PTES and BHPS guide – How to help rural hedgehogs

Case study: Herb-rich leys

Author: Ian Boyd
Farm: Whittington Lodge Farm, Gloucestershire

Aims:

Whittington Lodge Farm has predominately thin Cotswold Brash soils on 280ha, mostly over 800 feet in altitude. The cultivated half of the farm was in a continuous arable system, but average yields meant it was only marginally viable and blackgrass was creeping in.

In 2015, it was decided to undergo organic conversion on all the arable area to combine with the fully organic grassland. Herb-rich leys were introduced into the rotation to build fertility for the organic cereals. They are grazed by an existing and expanded suckler herd of native Hereford cows and calves.

Cattle grazing a herb-rich ley at Whittington Lodge Farm. Image credit: Ian Boyd

Management:

The herb-rich leys contain at least 5 species of grass, 5 legumes and 5 herbs which all add to the biodiversity with varying rooting depth in the shallow soils. They are established by under-sowing in spring barley crops, broadcast with an Opico seeder/harrow once the barley plants have reached the 3 leaf stage. This way the undersown plants are still small enough not to interfere with the barley combining. Grazing can begin in the autumn.

The herb-rich ley can last for 4 years and can be grazed or conserved as hay or silage. It can fit in well with other grasslands like permanent pasture with the management of grazing livestock.

Mob grazing can help achieve the best from the leys. The cattle are moved frequently, usually daily, onto fresh grazing and a back fence stops them eating any re-growth after about 3 days. The adage is that you should not see the cattle’s knees when they go in and you should not see their ankles when they come out. Some of the herbage is eaten, some trampled and some left so that the root structure underneath the plants is maintained and re-growth is rapid.

Then, most importantly, the ley is rested for a couple of months to allow plants to flower and set seed before the next grazing. This will provide habitat for invertebrates, including crop pollinators, and improve soil structure and water infiltration.

Moving the electric fence is a daily commitment but it makes it easier to check and count the stock as they run past.

The cost of seed is significant but no nitrogen is required, and it is possible to incorporate this option into a Countryside Stewardship scheme and claim payments for it.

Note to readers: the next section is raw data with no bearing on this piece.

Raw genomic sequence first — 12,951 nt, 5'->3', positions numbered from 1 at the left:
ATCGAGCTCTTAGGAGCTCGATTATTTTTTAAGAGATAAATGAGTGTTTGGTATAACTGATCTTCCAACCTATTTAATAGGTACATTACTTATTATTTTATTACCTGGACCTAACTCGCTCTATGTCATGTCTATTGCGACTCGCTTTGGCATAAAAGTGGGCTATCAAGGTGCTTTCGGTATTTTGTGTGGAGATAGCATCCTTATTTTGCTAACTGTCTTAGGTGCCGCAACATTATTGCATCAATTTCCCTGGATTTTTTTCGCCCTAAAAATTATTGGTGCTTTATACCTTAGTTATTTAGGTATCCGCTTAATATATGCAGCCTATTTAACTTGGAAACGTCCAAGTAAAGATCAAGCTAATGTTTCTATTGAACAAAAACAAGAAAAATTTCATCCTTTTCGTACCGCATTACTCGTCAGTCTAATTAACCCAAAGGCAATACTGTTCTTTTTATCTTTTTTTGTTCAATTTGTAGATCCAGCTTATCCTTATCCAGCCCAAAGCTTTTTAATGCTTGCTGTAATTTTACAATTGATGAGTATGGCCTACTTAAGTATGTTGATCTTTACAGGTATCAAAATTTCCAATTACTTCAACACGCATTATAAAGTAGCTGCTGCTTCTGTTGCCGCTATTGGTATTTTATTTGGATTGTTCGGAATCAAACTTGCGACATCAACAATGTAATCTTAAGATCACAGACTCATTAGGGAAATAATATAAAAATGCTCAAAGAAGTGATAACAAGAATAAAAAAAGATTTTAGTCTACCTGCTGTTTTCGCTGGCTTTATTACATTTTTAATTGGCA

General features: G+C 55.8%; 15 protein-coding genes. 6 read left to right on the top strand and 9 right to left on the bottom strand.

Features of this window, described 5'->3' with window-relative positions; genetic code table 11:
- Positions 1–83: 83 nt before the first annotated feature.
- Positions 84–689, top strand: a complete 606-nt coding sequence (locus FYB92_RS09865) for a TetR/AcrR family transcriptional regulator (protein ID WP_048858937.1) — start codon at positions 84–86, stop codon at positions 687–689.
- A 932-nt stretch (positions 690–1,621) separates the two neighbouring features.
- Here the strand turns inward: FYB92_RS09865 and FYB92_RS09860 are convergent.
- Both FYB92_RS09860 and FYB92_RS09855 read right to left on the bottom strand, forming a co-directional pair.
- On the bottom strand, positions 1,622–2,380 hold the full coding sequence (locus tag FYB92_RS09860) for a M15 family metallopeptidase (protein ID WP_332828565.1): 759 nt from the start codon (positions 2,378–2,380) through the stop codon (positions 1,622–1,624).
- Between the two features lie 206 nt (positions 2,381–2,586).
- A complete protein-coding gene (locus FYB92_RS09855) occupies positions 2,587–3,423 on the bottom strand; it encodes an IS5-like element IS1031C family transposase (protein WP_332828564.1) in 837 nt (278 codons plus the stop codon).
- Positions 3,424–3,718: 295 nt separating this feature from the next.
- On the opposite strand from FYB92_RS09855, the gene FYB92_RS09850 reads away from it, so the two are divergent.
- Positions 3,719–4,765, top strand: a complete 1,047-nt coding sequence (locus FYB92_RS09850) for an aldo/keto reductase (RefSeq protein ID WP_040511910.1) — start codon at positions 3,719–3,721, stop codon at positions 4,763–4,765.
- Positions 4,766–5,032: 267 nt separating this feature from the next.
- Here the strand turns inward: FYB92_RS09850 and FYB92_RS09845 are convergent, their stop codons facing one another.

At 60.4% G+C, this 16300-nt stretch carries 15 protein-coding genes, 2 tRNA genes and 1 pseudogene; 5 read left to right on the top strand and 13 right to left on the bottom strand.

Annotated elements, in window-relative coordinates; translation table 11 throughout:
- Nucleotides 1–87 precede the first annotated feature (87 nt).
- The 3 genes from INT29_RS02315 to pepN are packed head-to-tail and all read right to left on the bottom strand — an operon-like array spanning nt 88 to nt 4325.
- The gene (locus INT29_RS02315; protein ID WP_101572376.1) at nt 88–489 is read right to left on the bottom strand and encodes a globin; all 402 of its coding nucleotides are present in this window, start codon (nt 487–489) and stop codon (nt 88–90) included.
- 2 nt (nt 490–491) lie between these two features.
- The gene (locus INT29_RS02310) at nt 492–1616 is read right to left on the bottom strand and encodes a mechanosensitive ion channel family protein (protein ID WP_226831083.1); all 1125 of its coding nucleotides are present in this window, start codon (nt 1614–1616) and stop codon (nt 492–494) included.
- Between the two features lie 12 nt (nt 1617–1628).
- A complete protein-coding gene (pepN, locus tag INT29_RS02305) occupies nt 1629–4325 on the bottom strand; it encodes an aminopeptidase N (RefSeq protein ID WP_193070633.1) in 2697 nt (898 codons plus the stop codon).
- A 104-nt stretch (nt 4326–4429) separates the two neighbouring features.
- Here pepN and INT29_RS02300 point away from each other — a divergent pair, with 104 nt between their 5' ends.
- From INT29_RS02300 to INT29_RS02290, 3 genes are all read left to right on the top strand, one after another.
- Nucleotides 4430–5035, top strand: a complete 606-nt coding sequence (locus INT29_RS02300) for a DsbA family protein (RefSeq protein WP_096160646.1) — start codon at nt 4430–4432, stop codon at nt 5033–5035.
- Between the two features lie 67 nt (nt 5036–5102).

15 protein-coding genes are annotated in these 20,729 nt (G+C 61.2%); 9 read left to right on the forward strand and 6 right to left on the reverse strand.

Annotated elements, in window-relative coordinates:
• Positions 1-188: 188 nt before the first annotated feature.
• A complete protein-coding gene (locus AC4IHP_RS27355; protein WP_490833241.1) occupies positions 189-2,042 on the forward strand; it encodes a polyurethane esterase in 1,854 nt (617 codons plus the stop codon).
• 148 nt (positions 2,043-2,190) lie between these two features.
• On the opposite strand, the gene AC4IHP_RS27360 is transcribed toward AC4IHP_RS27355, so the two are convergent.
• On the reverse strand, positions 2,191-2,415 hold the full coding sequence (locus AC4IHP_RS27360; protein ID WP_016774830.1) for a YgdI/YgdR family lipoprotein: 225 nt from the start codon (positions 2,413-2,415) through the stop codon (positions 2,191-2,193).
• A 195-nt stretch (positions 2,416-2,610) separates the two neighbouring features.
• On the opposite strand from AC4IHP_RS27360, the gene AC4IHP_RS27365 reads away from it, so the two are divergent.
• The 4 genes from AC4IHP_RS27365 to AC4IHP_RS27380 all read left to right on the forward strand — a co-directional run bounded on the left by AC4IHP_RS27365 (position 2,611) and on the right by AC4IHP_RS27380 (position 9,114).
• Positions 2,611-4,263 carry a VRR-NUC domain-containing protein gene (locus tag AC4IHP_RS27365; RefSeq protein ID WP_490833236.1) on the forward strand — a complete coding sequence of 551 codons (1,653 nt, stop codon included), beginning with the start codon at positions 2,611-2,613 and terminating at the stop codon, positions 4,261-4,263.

As the soil organic matter level is improved, more grass will be grown and stocking rates will be able to be increased. This system suits both cattle and sheep on organic and non-organic farms.

Achievements:

There are multiple benefits to herb-rich leys. When terminated, they provide an ideal entry to cereal crops for several years, organic or not. The arable weed spectrum is dramatically reduced, especially blackgrass.
Soil health and organic matters levels will have been increased with large amounts of carbon sequestered into the soil, far more than the effects of methane produced by the cattle.

The nutrient density of the beef will be greater when multiple species and biodiversity are eaten with knock-on health benefits for the cattle and consumer.

The farmland wildlife is a big winner here, with many different plants flowering producing nectar for pollinating insects and producing seed (and insects) for many bird species to eat. Skylarks nest everywhere, hares and roe deer love to graze it. Kestrels and barn owls hunt for short-tailed field voles living in the long grass and snipe are increasingly being seen looking for worms in the winter time.

It really helps to be organised and to have planned the rotational grazing before the start of the season. Access to water, ease of moving electric fences and having the cattle in the right place at the right date all have to be factored in.

This system really suits British native breeds of cattle, which can readily be managed to Pasture-for-Life standards (essentially no grain fed). Pasture-for-Life beef allows the opportunity to brand and market it yourself with a great story for a higher price than the beef commodity market can pay.

www.cotswoldbeef.com